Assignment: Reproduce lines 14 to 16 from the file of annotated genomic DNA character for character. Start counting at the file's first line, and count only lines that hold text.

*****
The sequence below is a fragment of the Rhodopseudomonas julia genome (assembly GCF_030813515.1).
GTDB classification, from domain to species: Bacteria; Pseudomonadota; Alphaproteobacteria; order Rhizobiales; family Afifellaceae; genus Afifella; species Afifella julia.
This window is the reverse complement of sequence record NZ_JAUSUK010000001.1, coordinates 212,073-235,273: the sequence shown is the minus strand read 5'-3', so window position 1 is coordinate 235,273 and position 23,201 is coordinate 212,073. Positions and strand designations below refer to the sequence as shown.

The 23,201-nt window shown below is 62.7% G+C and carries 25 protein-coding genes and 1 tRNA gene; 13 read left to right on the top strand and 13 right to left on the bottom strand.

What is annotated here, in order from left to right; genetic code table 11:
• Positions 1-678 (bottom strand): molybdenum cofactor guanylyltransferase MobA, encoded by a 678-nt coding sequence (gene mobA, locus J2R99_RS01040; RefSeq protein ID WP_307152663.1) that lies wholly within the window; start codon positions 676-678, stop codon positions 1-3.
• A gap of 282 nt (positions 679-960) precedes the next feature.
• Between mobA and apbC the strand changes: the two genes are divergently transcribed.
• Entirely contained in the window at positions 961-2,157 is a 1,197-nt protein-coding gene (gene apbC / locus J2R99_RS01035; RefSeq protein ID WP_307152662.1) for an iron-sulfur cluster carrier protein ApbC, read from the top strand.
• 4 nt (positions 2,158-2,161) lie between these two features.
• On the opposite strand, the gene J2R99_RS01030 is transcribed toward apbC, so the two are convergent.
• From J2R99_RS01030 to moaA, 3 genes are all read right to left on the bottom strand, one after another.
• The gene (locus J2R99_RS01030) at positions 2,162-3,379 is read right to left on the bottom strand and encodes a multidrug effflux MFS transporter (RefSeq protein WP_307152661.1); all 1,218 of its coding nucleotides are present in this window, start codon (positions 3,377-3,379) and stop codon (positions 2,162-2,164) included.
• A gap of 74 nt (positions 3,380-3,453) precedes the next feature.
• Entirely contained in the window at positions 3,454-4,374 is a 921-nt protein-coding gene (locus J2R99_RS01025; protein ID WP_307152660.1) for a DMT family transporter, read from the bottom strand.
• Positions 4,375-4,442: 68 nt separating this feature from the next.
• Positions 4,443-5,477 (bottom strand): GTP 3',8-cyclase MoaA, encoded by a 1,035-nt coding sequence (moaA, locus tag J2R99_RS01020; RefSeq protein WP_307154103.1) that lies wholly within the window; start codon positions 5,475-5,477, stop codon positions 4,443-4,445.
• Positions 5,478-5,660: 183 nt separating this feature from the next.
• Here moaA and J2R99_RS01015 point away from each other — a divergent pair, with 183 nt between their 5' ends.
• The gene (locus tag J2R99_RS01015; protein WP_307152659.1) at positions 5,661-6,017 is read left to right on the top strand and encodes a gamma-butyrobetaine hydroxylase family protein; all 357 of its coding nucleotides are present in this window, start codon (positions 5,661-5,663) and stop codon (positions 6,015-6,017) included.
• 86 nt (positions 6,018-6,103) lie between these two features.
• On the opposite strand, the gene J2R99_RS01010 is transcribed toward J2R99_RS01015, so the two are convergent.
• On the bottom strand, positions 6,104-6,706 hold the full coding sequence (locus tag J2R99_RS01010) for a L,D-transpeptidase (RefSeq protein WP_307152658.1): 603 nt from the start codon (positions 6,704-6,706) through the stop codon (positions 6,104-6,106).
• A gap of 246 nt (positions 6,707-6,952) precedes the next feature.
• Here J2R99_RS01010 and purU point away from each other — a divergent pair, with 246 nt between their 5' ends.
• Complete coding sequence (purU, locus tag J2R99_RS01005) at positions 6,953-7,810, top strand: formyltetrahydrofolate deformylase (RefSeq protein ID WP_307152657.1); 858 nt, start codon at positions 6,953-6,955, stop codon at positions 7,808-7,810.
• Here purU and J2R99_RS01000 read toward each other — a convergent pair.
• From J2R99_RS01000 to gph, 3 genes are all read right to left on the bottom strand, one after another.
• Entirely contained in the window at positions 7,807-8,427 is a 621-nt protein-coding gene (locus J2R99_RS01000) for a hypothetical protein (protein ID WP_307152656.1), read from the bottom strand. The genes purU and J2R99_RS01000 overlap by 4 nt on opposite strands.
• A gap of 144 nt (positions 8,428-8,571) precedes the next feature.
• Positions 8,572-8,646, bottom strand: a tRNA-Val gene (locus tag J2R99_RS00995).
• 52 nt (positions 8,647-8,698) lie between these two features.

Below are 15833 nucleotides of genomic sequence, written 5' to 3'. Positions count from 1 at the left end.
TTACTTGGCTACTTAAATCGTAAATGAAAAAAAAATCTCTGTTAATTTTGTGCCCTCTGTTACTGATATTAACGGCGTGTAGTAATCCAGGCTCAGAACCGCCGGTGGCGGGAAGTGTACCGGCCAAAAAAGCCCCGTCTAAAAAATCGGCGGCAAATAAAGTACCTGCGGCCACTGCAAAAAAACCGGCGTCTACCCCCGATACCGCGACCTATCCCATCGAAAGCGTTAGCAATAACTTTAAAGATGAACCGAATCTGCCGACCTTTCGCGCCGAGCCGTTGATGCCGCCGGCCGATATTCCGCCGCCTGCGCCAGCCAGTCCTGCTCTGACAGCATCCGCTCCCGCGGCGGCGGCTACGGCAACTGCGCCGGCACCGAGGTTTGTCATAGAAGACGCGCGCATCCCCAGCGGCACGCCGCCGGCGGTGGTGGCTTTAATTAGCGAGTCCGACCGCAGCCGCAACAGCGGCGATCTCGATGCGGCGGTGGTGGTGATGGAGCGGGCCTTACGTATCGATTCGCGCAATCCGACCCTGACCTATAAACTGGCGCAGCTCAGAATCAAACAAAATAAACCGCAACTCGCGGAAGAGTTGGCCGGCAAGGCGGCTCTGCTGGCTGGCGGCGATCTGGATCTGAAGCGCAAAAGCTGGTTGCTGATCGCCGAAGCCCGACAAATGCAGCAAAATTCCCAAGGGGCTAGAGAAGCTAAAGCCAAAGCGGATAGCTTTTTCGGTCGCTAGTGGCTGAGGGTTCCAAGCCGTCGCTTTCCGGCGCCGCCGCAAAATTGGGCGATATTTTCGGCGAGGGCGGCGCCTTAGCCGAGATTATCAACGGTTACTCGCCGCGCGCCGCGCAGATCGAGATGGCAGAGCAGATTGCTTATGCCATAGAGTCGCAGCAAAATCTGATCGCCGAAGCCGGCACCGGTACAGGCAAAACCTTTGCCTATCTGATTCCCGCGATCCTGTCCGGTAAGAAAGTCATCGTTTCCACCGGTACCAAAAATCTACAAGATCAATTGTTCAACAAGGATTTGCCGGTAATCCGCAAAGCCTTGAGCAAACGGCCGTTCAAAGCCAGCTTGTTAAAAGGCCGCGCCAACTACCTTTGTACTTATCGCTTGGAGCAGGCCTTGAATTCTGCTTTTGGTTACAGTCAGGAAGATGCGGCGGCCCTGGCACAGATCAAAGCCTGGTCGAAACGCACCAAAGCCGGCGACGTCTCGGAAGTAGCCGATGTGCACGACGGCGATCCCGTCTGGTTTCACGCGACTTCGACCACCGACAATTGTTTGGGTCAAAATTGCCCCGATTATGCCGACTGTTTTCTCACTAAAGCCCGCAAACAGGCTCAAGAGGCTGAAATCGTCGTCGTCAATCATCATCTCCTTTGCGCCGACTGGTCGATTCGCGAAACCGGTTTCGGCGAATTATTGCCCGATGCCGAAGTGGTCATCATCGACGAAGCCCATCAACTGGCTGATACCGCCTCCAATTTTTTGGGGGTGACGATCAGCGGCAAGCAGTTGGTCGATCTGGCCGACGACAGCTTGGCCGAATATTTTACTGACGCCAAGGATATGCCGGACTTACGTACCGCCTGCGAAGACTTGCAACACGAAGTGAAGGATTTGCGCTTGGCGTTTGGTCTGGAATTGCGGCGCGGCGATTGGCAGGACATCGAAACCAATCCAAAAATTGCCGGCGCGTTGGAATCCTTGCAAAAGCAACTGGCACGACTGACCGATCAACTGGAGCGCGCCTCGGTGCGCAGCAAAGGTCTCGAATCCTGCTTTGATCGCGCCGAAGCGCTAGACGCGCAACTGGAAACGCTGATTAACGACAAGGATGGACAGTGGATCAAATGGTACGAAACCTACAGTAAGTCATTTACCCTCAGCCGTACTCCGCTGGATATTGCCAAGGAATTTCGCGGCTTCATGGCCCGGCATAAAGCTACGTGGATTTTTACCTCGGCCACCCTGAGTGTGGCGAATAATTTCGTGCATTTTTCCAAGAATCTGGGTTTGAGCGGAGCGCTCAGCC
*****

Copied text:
• A gap of 74 nt (positions 3,380-3,453) precedes the next feature.
• Entirely contained in the window at positions 3,454-4,374 is a 921-nt protein-coding gene (locus J2R99_RS01025; protein ID WP_307152660.1) for a DMT family transporter, read from the bottom strand.
• Positions 4,375-4,442: 68 nt separating this feature from the next.